BUFFALO, NY - We're hearing from Buffalo Police about their plan to purchase technology that can extract information from cell phones.
Police say the device helps them solve crimes, but, a powerful civil liberties organization has some concerns with police using the technology, which is called UFED.
And for the past six years, police have had a similar version of the device that can take data from cell phones and retrieve information that's been deleted. The device can't be used to spy on people. Instead, the phone needs to be hooked up to the device for it to work.
Police say the UFED is regularly used during homicide investigations -- when a search warrant has been granted and only officers who are trained can use it.
John Curr III of the New York Civil Liberties Union has some concerns with police having the device.
"What certainties do we have that if problems and process and the way information was being retained we discovered that they be acted and not just shuffled away," Curr said.
There's only one of these data devices and it's at police headquarters. The department wants Common Council approval to purchase a newer version of the device. Police say if the purchase is approved, an audit will be done on who uses the device and what numbers are searched.
"We would have a paper trail which we will log in who uses the what device they're having examined and then the machine itself would have an inner capability to have a username, password protected," said Chief Dennis Richards of Buffalo Police.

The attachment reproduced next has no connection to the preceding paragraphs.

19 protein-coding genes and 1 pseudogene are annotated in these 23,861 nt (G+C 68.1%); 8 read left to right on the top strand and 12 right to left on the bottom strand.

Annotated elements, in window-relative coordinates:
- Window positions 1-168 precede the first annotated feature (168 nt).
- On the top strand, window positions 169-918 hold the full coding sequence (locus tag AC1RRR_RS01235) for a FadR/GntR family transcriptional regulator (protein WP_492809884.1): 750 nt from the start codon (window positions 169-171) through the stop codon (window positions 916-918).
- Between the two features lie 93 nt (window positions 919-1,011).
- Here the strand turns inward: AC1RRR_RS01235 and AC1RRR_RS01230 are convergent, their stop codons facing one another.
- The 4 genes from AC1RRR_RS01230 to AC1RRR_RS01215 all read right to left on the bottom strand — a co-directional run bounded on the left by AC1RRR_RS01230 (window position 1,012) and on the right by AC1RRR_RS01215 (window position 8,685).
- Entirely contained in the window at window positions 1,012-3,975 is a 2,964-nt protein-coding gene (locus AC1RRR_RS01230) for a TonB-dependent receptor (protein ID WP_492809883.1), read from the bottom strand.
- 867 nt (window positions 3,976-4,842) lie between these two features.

A police captain would do the audit.
"That's somewhat troubling to learn that the police are auditing themselves I supposed we'd feel just as comfortable if the IRS allowed us to audit on one another as well," Curr said.
REPORTER: I think the obvious question and follow up to that is whether it's a good thing for the police department to do its own investigation and auditing rather than having an outside agency look at that?
RICHARDS: "I think you're dealing with very sensitive information and very sensitive cases and therefore, I don't think we would entertain getting some outside individual come in and audit on who's being looked at."
Earlier this week, the Common Council finance committee approved the purchase of the newer version of the device. The Common Council is expected to approve the purchase next week.
Police will probably get the new version in the fall.